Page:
1. Stop this "poor me pitty party" you are trying to put forward and actually manage your account, where even in your own words would make these fees a "moot point". 

2. Close your account and use cash.  Oh but you say that you have a direct deposit..okay keep the acccount open and as soon as the money is made available withdraw all of it and use the cash for eveything.  Because guess what..an account is not a right or a requirement.  Yes, it may be a bit more inconvienient but at least you can't spend cash you don't have.

In the end the bank has specific terms, you are apparently well aware of these terms.  So it is your CHOICE as to if you continue to do things that cause you fees or act like an adult and manage your account.

 

 

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#2 Author of original report

Answer to Strider's general comment

AUTHOR: Stewart - ()

Hi strider, Although I thought my acquiescence to the earlier comments from you and others was enough, it appears that you didn't read my later statements or you don't get it. Your statements about my being incorrect on regarding timing, I think you have to remember that there is more to timing than you think. First let me say that the reason this doesn't make sense to you is because you probably don't let yourself get into situations as precarious as mine. I have already admitted that as long as you keep such things as "an accurate ledger" then the complaint would be a moot point.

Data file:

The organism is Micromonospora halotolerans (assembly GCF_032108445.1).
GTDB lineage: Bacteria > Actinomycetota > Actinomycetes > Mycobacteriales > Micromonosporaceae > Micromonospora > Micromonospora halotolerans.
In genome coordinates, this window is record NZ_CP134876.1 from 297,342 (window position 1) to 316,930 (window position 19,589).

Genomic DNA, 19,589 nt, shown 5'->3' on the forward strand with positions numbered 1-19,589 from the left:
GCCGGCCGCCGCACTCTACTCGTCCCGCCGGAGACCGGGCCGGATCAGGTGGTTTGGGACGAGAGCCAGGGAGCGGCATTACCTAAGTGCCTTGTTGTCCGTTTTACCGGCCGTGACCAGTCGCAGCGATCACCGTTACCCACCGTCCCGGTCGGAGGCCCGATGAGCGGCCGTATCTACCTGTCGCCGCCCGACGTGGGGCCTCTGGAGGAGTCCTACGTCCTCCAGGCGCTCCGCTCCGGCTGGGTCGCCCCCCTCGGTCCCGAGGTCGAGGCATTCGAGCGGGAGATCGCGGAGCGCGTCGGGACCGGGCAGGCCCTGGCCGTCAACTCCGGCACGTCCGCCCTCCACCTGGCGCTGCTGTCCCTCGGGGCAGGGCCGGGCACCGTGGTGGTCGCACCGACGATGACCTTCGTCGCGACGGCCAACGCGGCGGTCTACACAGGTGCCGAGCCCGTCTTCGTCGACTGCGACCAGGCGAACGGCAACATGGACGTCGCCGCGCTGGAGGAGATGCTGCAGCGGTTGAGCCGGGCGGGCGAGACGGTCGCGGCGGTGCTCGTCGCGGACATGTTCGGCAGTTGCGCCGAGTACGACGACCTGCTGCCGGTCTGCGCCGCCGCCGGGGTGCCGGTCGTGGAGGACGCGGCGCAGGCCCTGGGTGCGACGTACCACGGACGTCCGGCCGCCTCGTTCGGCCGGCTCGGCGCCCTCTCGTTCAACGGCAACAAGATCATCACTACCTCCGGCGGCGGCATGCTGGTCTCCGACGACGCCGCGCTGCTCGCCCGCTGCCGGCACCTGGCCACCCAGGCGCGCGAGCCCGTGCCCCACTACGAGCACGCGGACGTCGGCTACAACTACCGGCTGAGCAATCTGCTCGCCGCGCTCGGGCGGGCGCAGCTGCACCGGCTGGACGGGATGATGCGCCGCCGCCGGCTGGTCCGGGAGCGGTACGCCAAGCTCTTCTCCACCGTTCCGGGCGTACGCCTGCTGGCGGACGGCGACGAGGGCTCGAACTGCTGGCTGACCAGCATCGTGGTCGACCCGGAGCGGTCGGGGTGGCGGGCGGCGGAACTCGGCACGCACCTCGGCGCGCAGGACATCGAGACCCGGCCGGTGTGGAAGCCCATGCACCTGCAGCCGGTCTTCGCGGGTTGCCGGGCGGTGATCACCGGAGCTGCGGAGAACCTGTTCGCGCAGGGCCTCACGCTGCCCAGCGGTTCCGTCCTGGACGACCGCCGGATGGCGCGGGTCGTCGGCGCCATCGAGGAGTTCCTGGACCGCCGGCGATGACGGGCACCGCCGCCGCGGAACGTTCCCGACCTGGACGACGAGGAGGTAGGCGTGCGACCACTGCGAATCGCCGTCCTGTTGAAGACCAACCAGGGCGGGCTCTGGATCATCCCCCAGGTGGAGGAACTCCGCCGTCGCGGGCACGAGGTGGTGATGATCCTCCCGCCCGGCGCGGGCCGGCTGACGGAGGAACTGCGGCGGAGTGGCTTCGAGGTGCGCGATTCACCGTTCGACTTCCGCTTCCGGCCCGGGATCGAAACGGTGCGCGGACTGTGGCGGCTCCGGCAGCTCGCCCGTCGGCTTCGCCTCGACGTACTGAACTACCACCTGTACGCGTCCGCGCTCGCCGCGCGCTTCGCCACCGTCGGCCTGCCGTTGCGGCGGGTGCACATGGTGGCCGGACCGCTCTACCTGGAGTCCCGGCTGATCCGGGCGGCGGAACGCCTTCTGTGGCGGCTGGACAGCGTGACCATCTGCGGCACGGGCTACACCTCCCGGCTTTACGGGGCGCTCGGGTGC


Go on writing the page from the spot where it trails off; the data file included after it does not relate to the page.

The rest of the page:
Now, here is a small example of how the timing would work against a person who makes mistakes (not you) because you appear to be a very practical person.

If i was off by let's say 20 dollars in my check book and 5 checks (or debit card transactions) were processed that night. One of those items was 80.00 and the rest were less than 2 dollars each.

If you process the items from largest to smallest, then the first transactions processed would immediately consume all of the existing funds. The remaining postings that are less than 2 dollars each would be od and a charge would be sustained for each one. Processing from larget to smallest and ignoring the posting time woul always be in the banks best interest because they would always generate more money in od fees. To make it worse, remember that as soon as you begin to charge overdraft fees, whatever you thought you had has changed drastically due to the fees, so it all begins to s****.>

I have never complained to Wells Fargo about forgiving all of my oversights and returning my money, I complained to them about their timing. Which in my opinion was suspect and slanted towards benefiting the bank. I also likened it to casinos because their bottom line will never suffer, because those that win big are few and far between and the majority of the money will always go to the casino.